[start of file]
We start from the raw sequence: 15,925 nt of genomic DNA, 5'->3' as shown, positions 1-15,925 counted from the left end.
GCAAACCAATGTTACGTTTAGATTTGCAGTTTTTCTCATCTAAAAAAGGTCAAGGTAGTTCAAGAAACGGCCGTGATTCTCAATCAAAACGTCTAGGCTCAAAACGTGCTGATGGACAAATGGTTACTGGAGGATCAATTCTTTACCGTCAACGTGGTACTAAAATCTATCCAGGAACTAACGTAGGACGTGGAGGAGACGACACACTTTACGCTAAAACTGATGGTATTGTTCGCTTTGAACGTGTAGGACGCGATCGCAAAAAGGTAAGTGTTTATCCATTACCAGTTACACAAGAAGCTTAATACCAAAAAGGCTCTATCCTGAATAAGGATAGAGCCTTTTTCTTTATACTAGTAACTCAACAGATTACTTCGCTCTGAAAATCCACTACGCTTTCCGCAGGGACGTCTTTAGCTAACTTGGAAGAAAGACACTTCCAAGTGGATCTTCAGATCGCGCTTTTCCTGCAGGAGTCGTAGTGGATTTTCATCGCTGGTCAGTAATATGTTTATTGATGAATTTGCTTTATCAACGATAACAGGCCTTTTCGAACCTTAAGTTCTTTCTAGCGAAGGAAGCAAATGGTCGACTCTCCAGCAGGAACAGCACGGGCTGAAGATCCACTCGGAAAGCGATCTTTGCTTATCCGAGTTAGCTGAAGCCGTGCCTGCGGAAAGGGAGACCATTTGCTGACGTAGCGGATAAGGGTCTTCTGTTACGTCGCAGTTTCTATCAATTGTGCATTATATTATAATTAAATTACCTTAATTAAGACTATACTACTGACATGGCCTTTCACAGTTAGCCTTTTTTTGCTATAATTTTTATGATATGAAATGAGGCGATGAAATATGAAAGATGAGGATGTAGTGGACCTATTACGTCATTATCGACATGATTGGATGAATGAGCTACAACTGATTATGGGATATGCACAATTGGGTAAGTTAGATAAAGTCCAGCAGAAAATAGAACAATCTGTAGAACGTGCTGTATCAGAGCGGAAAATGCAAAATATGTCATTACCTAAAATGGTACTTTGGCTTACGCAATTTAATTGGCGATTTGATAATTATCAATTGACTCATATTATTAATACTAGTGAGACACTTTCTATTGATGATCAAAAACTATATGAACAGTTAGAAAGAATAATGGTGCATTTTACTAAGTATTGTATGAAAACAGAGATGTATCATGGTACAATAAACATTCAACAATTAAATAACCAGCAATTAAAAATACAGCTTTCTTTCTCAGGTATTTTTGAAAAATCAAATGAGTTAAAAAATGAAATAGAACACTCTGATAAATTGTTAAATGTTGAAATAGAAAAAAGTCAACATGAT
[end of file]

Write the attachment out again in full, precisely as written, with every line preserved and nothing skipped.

We start from the raw sequence: 15,925 nt of genomic DNA, 5'->3' as shown, positions 1-15,925 counted from the left end.
GCAAACCAATGTTACGTTTAGATTTGCAGTTTTTCTCATCTAAAAAAGGTCAAGGTAGTTCAAGAAACGGCCGTGATTCTCAATCAAAACGTCTAGGCTCAAAACGTGCTGATGGACAAATGGTTACTGGAGGATCAATTCTTTACCGTCAACGTGGTACTAAAATCTATCCAGGAACTAACGTAGGACGTGGAGGAGACGACACACTTTACGCTAAAACTGATGGTATTGTTCGCTTTGAACGTGTAGGACGCGATCGCAAAAAGGTAAGTGTTTATCCATTACCAGTTACACAAGAAGCTTAATACCAAAAAGGCTCTATCCTGAATAAGGATAGAGCCTTTTTCTTTATACTAGTAACTCAACAGATTACTTCGCTCTGAAAATCCACTACGCTTTCCGCAGGGACGTCTTTAGCTAACTTGGAAGAAAGACACTTCCAAGTGGATCTTCAGATCGCGCTTTTCCTGCAGGAGTCGTAGTGGATTTTCATCGCTGGTCAGTAATATGTTTATTGATGAATTTGCTTTATCAACGATAACAGGCCTTTTCGAACCTTAAGTTCTTTCTAGCGAAGGAAGCAAATGGTCGACTCTCCAGCAGGAACAGCACGGGCTGAAGATCCACTCGGAAAGCGATCTTTGCTTATCCGAGTTAGCTGAAGCCGTGCCTGCGGAAAGGGAGACCATTTGCTGACGTAGCGGATAAGGGTCTTCTGTTACGTCGCAGTTTCTATCAATTGTGCATTATATTATAATTAAATTACCTTAATTAAGACTATACTACTGACATGGCCTTTCACAGTTAGCCTTTTTTTGCTATAATTTTTATGATATGAAATGAGGCGATGAAATATGAAAGATGAGGATGTAGTGGACCTATTACGTCATTATCGACATGATTGGATGAATGAGCTACAACTGATTATGGGATATGCACAATTGGGTAAGTTAGATAAAGTCCAGCAGAAAATAGAACAATCTGTAGAACGTGCTGTATCAGAGCGGAAAATGCAAAATATGTCATTACCTAAAATGGTACTTTGGCTTACGCAATTTAATTGGCGATTTGATAATTATCAATTGACTCATATTATTAATACTAGTGAGACACTTTCTATTGATGATCAAAAACTATATGAACAGTTAGAAAGAATAATGGTGCATTTTACTAAGTATTGTATGAAAACAGAGATGTATCATGGTACAATAAACATTCAACAATTAAATAACCAGCAATTAAAAATACAGCTTTCTTTCTCAGGTATTTTTGAAAAATCAAATGAGTTAAAAAATGAAATAGAACACTCTGATAAATTGTTAAATGTTGAAATAGAAAAAAGTCAACATGAT